Ileal histopathology and expression of TNF-α and COX-2 in the intestine

In cirrhotic rats, ileal structure was altered by the presence of villous atrophy, lymphangiectasias, and submucosal oedema. These changes most probably reflect the intestinal disturbance associated with liver cirrhosis and portal hypertension and not any injurious effect of CCl4 on the intestine as the toxin was stopped three weeks before sacrificing the animals. The degree of villous atrophy was slightly but significantly lower in CI-IGF rats than in the CI group (2.13 (0.35) v 2.60 (0.50); p<0.01). Submucosal oedema was not found in CI-IGF rats while it was noticeable in CI animals. Lymphangiectasias were also less prominent in the CI-IGF group than in untreated cirrhotic rats (fig 1). The improvement in ileal histopathology observed in CI-IGF rats was associated with significant changes in TNF-α and COX-2 expression in the intestinal wall. As shown in fig 2A, TNF-α mRNA was intensely upregulated in untreated cirrhotic rats compared with normal animals while CI-IGF animals showed values comparable with healthy controls. Interestingly, in contrast with TNF-α, levels of COX-2 protein were markedly reduced in the CI group compared with healthy animals. COX-2 increased to values comparable to normal in cirrhotic rats that received IGF-I therapy (fig 2B).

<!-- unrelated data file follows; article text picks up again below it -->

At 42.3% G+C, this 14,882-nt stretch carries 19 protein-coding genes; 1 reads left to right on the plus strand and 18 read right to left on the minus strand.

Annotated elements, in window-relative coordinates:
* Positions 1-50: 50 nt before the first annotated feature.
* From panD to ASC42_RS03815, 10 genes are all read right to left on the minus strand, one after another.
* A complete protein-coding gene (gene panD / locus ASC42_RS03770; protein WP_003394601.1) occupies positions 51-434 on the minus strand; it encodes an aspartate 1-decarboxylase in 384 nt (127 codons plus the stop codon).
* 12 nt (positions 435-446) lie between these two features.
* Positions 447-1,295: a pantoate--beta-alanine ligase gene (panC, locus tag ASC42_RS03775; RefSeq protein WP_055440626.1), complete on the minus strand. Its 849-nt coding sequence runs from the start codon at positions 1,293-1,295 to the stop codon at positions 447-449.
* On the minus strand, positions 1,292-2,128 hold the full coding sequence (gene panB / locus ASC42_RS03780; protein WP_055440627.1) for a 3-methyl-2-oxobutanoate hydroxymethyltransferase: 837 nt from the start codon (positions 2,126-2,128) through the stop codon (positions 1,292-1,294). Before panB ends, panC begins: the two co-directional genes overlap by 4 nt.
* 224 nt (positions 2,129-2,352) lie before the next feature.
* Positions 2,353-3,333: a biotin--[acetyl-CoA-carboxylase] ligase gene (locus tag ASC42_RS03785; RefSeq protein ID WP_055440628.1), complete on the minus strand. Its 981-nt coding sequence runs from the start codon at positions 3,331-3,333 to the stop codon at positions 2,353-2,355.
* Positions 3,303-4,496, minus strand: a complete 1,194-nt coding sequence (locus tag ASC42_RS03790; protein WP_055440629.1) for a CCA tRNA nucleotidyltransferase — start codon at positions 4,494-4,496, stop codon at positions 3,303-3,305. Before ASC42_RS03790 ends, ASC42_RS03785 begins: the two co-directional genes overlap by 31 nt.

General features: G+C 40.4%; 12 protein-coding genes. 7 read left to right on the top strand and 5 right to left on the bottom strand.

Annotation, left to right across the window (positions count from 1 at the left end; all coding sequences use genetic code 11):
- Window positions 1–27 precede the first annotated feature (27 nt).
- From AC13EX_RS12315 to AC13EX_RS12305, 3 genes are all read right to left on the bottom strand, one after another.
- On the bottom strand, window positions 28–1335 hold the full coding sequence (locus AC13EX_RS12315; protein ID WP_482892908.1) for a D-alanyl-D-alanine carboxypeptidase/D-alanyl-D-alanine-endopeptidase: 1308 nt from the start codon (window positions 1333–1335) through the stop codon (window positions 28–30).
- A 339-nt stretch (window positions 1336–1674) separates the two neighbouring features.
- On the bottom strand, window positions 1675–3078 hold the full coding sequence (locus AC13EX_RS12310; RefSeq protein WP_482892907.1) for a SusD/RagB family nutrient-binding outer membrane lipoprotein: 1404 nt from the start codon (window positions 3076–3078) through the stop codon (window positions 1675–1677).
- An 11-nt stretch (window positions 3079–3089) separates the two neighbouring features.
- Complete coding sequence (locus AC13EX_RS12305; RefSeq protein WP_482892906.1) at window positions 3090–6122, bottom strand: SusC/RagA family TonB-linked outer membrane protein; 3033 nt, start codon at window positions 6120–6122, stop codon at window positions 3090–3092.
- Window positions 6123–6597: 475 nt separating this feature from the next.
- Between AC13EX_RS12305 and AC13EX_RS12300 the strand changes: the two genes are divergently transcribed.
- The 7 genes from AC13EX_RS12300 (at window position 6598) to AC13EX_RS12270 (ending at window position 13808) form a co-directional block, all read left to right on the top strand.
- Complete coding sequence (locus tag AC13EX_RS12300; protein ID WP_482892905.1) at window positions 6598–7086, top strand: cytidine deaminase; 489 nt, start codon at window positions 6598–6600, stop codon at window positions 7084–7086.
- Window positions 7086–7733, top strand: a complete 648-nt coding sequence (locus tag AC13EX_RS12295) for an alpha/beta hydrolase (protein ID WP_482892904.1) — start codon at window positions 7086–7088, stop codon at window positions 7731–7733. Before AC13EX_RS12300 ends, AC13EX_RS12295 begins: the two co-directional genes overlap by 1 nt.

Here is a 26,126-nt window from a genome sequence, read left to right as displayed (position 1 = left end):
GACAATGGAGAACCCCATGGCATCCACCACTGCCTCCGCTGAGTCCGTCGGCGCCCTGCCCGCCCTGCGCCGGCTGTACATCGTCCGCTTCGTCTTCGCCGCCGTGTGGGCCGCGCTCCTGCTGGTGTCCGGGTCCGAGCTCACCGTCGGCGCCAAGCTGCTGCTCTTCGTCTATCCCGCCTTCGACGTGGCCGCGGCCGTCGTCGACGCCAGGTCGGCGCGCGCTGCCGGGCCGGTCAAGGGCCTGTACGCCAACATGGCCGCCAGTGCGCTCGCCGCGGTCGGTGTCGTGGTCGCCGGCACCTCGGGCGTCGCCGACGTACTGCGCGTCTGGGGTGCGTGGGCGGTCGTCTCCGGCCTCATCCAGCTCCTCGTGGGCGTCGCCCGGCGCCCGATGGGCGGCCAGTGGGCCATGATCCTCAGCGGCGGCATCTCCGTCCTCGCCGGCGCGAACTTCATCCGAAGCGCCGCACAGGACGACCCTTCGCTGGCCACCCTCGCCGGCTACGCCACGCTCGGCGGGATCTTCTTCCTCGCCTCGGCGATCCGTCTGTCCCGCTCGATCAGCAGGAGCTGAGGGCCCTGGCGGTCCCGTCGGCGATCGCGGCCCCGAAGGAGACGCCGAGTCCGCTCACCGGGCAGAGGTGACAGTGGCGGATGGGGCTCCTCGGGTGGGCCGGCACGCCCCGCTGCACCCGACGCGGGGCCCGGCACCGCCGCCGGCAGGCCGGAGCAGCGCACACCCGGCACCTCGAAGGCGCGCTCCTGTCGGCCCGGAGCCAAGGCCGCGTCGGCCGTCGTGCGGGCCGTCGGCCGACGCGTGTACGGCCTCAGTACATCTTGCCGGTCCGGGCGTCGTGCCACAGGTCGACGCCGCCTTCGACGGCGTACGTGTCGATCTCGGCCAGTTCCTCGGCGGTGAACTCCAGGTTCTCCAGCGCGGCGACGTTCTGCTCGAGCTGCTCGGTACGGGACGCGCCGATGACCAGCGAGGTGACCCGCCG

Figure 1

 Ileal histology in the three experimental groups of animals. HR, healthy rats; CI, cirrhotic rats who received placebo; and CI-IGF, cirrhotic rats treated with insulin-like growth factor type I. Arrows show lymphangiectasias and submucosal oedema, which were more prominent in the CI group.